New Laws To Support Family Violence Victim Survivors

Victim survivors of family violence will be able to provide recorded statements via body-worn cameras, under new laws introduced by the Andrews Labor Government today.

The Justice Legislation Amendment (Family Violence Protection and Other Matters) Bill 2018 will allow for a recorded statement taken by police at family violence incidents – at trial sites in Epping and Ballarat – to be used as evidence in court.

The new laws build on the Labor Government’s rollout of the first stage of 150 body-worn cameras to police in Epping and Ballarat in April.

In total, 11,000 cameras will be deployed to police across the state by 2020, as part of the Government’s record $227 million technology investment which is modernising policing across Victoria.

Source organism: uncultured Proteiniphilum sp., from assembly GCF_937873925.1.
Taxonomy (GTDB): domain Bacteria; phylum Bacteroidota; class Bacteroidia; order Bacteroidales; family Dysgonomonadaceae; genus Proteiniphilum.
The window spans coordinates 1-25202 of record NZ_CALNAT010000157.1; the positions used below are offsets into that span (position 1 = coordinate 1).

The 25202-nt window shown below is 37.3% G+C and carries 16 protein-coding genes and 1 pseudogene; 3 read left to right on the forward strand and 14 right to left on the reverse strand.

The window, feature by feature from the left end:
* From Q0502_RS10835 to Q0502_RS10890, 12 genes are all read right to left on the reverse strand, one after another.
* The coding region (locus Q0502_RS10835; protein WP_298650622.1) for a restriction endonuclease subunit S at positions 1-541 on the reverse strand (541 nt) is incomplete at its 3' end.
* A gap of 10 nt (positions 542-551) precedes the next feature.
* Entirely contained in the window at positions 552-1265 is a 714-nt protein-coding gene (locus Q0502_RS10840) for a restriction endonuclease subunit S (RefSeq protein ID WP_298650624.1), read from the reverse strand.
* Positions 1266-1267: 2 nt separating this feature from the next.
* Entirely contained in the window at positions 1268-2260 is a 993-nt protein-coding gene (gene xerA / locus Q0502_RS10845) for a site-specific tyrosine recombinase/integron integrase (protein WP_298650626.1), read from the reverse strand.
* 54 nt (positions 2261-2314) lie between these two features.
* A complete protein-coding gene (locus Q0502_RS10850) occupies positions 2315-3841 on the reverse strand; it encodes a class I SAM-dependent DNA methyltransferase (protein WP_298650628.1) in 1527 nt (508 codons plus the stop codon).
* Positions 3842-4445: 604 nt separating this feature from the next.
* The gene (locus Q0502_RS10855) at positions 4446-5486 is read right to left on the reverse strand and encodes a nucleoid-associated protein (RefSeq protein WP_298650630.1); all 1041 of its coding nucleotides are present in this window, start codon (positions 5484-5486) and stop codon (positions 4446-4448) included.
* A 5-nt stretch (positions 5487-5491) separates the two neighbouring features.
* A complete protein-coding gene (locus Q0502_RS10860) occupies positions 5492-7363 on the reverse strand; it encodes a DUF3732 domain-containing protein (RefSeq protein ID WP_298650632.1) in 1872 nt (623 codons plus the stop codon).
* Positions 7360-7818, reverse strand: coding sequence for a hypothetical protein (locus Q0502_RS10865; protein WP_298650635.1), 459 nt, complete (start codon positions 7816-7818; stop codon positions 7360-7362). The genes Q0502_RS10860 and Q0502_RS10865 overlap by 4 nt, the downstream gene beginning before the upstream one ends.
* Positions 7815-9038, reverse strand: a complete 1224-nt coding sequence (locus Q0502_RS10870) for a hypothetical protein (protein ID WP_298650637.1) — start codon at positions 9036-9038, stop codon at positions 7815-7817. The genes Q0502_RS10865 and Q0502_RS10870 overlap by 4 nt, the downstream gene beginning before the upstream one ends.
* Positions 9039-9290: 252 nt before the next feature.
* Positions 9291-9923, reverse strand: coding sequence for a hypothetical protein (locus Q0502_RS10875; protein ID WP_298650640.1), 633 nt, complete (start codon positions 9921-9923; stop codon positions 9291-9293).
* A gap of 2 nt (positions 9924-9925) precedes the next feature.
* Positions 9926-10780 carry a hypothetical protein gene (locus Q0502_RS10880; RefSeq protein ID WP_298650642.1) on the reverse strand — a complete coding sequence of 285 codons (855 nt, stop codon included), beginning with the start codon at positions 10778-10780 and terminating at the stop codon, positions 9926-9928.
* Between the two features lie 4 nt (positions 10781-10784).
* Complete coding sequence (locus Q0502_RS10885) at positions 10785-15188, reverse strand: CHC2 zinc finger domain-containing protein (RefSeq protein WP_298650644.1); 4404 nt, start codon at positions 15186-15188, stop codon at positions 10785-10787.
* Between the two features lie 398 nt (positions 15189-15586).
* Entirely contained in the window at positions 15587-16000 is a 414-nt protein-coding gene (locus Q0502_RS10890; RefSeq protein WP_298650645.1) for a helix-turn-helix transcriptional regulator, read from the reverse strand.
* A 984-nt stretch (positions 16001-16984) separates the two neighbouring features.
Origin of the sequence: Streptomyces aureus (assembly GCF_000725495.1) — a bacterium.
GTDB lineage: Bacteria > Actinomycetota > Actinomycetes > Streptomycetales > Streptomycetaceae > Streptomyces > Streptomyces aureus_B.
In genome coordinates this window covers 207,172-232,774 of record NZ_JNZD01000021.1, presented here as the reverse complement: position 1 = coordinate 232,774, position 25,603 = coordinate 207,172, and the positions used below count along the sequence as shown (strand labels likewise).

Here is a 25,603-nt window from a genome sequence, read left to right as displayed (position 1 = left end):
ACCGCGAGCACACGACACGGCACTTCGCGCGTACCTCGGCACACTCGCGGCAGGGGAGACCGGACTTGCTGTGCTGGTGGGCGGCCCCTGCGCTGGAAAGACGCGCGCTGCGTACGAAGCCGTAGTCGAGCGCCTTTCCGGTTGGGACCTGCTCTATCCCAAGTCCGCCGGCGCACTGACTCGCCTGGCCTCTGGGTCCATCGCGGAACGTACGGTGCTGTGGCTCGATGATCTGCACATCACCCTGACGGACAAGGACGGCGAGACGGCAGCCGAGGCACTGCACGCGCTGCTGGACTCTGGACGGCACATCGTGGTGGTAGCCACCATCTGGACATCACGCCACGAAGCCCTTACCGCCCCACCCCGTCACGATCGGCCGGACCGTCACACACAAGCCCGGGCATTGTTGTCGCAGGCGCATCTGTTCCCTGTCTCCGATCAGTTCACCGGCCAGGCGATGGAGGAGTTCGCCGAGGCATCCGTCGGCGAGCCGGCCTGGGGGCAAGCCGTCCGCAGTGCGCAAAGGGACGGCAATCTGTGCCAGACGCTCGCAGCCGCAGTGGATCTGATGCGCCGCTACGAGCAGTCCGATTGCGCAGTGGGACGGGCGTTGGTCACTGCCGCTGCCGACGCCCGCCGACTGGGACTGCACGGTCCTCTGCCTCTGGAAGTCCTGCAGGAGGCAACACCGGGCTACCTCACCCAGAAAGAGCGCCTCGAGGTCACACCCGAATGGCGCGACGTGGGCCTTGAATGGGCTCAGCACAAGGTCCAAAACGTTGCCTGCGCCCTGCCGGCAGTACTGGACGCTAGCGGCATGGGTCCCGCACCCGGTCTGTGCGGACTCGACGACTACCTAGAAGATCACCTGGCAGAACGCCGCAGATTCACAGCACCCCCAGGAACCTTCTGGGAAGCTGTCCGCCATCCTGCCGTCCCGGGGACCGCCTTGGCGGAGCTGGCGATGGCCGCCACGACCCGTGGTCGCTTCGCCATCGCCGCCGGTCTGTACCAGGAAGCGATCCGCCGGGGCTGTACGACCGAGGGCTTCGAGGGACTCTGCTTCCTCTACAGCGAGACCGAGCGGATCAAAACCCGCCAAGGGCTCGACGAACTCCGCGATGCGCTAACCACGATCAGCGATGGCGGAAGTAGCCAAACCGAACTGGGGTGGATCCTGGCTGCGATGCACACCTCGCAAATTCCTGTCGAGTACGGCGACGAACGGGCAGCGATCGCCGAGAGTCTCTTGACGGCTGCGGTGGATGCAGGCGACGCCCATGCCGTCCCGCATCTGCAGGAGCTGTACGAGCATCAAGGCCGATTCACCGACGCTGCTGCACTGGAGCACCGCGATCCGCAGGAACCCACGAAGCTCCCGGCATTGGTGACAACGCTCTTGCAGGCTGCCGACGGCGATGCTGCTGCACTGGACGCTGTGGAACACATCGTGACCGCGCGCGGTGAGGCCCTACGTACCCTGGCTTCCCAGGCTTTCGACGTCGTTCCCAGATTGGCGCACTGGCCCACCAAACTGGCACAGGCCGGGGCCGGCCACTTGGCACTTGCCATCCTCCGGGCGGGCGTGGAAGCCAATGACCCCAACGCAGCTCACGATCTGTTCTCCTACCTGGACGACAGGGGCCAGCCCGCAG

The reforms will deliver on a key recommendation from the Royal Commission into Family Violence for a trial of the cameras which is supported by any necessary legislative amendment.

The Bill will also allow victim survivors to file family violence intervention order applications online by making a formal declaration of truth.

Additionally, for the first time, courts will be able to make interim family violence intervention orders on their own motion at any point during the criminal process, such as during bail hearings, committal hearings, during a trial, at sentencing, and on appeal.

This will allow the courts to act immediately to manage any risk to a victim’s safety based on material emerging from the proceedings, and may alleviate the need for victim survivors to apply for an interim order.

The reforms will also expand the examples set out in the Family Violence Protection Act 2008 to include dowry-related abuse and forced marriage – as examples of family violence.